One of my pet peeves, that the vast majority of manufacturers are guilty of, is that despite the number of gears available to keep the engine happy, they still unlock the torque converter much more than necessary...Sucking all of the crispness, responsiveness, and directness right out of the throttle modulation. This is especially infuriating to me in manual mode, the one place it most belongs.

And while the torque curve of the EcoBoost was nice enough feeling puttering around town, there was no sense of occasion with it. Hell, as much as I hate to say it, I think our V6 AWD RAV4 feels spunkier when you mash the gas! Yes Sport+ helped, but driving around in that all the time wouldn't be much more than a step shy of using launch control from every stop. Otherwise there was generally still just nothing particularly interesting (let alone exciting) in the feel or sound even when it was pushed a bit.

So while it was a bit of a bust in the fun department, I was pleasantly surprised to find the sculpting of the seat back allowed me to sit behind myself on the passenger side. Which was definitely better than expected from a sporty convertible for the family cruiser side of the equation.

All in all, even if I graded the engine as adequate, or even acceptable, I just don't think I could get past the transmission. As much as the styling is an 'acquired taste', I was left wondering if the automatic in the V6 Camaro convertible is any better. Maybe a traditional manual trans is still the only was to get a decently fun drive in an accessible and reasonably economical four seat sporty convertible?...Or maybe there simply is no such animal.

Tony Sestito
Tony Sestito PowerDork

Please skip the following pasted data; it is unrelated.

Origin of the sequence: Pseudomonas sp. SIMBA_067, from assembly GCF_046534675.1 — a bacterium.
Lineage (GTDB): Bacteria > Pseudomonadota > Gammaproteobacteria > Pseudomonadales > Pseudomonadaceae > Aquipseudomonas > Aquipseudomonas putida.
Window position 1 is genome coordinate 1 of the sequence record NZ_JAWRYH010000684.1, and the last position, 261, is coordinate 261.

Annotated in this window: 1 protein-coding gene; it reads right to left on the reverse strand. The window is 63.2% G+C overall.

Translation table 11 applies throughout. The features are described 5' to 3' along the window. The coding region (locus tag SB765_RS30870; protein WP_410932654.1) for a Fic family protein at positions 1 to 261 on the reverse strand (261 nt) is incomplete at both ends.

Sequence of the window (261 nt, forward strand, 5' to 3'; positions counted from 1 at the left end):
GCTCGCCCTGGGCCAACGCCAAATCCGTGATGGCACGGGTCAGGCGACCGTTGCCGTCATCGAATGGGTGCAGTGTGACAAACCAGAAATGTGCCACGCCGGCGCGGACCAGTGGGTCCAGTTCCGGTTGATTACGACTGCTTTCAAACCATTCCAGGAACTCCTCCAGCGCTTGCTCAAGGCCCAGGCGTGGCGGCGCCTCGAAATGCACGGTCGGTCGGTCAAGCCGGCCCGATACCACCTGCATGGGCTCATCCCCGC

7/6/17 8:29 a.m.

A few months ago, my parents' Infiniti Q60 got in an accident, and they were given a 2016 Mustang Ecoboost Premium Convertible optioned much like this one to putt around in while their car was at the body shop. Using the Q60 as a benchmark, the Stang held up surprisingly well.

It was comfortable with plenty of room up front, and it had more than enough power to get out of its own way. I know it sounds corny, but I liked all the little call-outs to Mustang heritage: the light-up door sills, the reminders inside here and there that the car has been around since 1964, and even the prancing ponies that projected on the pavement when you opened the door. The Premium's seats were decent, and I liked the driving position. I didn't pay too much attention to the driving dynamics of the auto trans, but nothing drove me nuts about it like some other late model cars have. Besides, I'd get one with a manual transmission anyway.

One of these in coupe form will be on my test drive list when it comes time for a new daily driver.

Driven5 Dork
7/6/17 11:01 a.m.
Tony Sestito wrote: Using the Q60 as a benchmark, the Stang held up surprisingly well.

That sounds about right. It felt like it was engineered to be a boulevard cruiser for the appliance loving masses, with the marketing department being put in charge of 'sportiness' for the enthusiasts.